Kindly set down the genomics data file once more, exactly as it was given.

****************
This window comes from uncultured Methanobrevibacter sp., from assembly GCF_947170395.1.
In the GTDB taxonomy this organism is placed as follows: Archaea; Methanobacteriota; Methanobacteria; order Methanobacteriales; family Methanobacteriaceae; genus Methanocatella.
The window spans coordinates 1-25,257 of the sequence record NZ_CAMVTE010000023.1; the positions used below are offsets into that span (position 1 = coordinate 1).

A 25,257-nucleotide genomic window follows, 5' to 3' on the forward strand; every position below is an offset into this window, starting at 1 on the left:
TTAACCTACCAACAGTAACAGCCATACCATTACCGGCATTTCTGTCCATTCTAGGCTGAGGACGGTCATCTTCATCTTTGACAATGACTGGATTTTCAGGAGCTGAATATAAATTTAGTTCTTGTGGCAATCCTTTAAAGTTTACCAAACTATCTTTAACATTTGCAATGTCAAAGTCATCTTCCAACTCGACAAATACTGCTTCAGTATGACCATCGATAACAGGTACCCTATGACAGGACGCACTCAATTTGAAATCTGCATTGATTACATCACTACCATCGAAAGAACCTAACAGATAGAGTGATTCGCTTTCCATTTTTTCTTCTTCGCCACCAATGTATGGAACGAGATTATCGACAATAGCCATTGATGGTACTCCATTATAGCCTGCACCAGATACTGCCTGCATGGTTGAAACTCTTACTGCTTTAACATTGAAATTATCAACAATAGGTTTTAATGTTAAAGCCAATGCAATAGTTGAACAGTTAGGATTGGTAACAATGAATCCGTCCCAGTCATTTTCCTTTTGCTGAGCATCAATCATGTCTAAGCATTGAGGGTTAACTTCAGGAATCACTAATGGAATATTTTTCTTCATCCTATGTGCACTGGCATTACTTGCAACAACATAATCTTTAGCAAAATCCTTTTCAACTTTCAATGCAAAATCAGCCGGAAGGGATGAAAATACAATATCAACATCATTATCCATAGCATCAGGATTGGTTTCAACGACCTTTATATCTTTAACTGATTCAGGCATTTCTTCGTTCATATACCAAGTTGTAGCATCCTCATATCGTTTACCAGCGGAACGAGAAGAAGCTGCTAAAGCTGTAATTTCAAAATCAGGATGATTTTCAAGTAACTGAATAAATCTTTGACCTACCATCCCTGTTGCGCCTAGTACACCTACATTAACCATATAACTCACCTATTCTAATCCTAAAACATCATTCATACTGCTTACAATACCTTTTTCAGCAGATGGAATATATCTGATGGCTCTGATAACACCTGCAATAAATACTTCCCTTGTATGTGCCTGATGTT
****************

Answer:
This window comes from uncultured Methanobrevibacter sp., from assembly GCF_947170395.1.
In the GTDB taxonomy this organism is placed as follows: Archaea; Methanobacteriota; Methanobacteria; order Methanobacteriales; family Methanobacteriaceae; genus Methanocatella.
The window spans coordinates 1-25,257 of the sequence record NZ_CAMVTE010000023.1; the positions used below are offsets into that span (position 1 = coordinate 1).

A 25,257-nucleotide genomic window follows, 5' to 3' on the forward strand; every position below is an offset into this window, starting at 1 on the left:
TTAACCTACCAACAGTAACAGCCATACCATTACCGGCATTTCTGTCCATTCTAGGCTGAGGACGGTCATCTTCATCTTTGACAATGACTGGATTTTCAGGAGCTGAATATAAATTTAGTTCTTGTGGCAATCCTTTAAAGTTTACCAAACTATCTTTAACATTTGCAATGTCAAAGTCATCTTCCAACTCGACAAATACTGCTTCAGTATGACCATCGATAACAGGTACCCTATGACAGGACGCACTCAATTTGAAATCTGCATTGATTACATCACTACCATCGAAAGAACCTAACAGATAGAGTGATTCGCTTTCCATTTTTTCTTCTTCGCCACCAATGTATGGAACGAGATTATCGACAATAGCCATTGATGGTACTCCATTATAGCCTGCACCAGATACTGCCTGCATGGTTGAAACTCTTACTGCTTTAACATTGAAATTATCAACAATAGGTTTTAATGTTAAAGCCAATGCAATAGTTGAACAGTTAGGATTGGTAACAATGAATCCGTCCCAGTCATTTTCCTTTTGCTGAGCATCAATCATGTCTAAGCATTGAGGGTTAACTTCAGGAATCACTAATGGAATATTTTTCTTCATCCTATGTGCACTGGCATTACTTGCAACAACATAATCTTTAGCAAAATCCTTTTCAACTTTCAATGCAAAATCAGCCGGAAGGGATGAAAATACAATATCAACATCATTATCCATAGCATCAGGATTGGTTTCAACGACCTTTATATCTTTAACTGATTCAGGCATTTCTTCGTTCATATACCAAGTTGTAGCATCCTCATATCGTTTACCAGCGGAACGAGAAGAAGCTGCTAAAGCTGTAATTTCAAAATCAGGATGATTTTCAAGTAACTGAATAAATCTTTGACCTACCATCCCTGTTGCGCCTAGTACACCTACATTAACCATATAACTCACCTATTCTAATCCTAAAACATCATTCATACTGCTTACAATACCTTTTTCAGCAGATGGAATATATCTGATGGCTCTGATAACACCTGCAATAAATACTTCCCTTGTATGTGCCTGATGTT